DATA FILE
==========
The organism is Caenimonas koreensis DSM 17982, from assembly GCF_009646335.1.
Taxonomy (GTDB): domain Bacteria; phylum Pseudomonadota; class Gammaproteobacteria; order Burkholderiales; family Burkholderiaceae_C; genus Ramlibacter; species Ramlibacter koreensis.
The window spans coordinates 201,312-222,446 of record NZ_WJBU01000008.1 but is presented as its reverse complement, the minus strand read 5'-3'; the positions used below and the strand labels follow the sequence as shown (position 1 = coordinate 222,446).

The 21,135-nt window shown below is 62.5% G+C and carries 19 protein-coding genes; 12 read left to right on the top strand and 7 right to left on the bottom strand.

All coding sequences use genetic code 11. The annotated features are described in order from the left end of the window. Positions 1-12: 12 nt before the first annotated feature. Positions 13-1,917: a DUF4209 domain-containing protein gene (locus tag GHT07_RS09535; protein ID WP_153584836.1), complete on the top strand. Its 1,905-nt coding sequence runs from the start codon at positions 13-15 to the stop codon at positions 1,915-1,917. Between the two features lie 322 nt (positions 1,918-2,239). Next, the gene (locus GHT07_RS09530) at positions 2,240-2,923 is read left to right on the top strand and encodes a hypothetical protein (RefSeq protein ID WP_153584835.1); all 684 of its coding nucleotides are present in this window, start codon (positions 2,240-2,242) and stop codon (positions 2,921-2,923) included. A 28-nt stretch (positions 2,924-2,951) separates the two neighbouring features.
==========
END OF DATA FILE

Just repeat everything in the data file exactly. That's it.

The organism is Caenimonas koreensis DSM 17982, from assembly GCF_009646335.1.
Taxonomy (GTDB): domain Bacteria; phylum Pseudomonadota; class Gammaproteobacteria; order Burkholderiales; family Burkholderiaceae_C; genus Ramlibacter; species Ramlibacter koreensis.
The window spans coordinates 201,312-222,446 of record NZ_WJBU01000008.1 but is presented as its reverse complement, the minus strand read 5'-3'; the positions used below and the strand labels follow the sequence as shown (position 1 = coordinate 222,446).

The 21,135-nt window shown below is 62.5% G+C and carries 19 protein-coding genes; 12 read left to right on the top strand and 7 right to left on the bottom strand.

All coding sequences use genetic code 11. The annotated features are described in order from the left end of the window. Positions 1-12: 12 nt before the first annotated feature. Positions 13-1,917: a DUF4209 domain-containing protein gene (locus tag GHT07_RS09535; protein ID WP_153584836.1), complete on the top strand. Its 1,905-nt coding sequence runs from the start codon at positions 13-15 to the stop codon at positions 1,915-1,917. Between the two features lie 322 nt (positions 1,918-2,239). Next, the gene (locus GHT07_RS09530) at positions 2,240-2,923 is read left to right on the top strand and encodes a hypothetical protein (RefSeq protein ID WP_153584835.1); all 684 of its coding nucleotides are present in this window, start codon (positions 2,240-2,242) and stop codon (positions 2,921-2,923) included. A 28-nt stretch (positions 2,924-2,951) separates the two neighbouring features.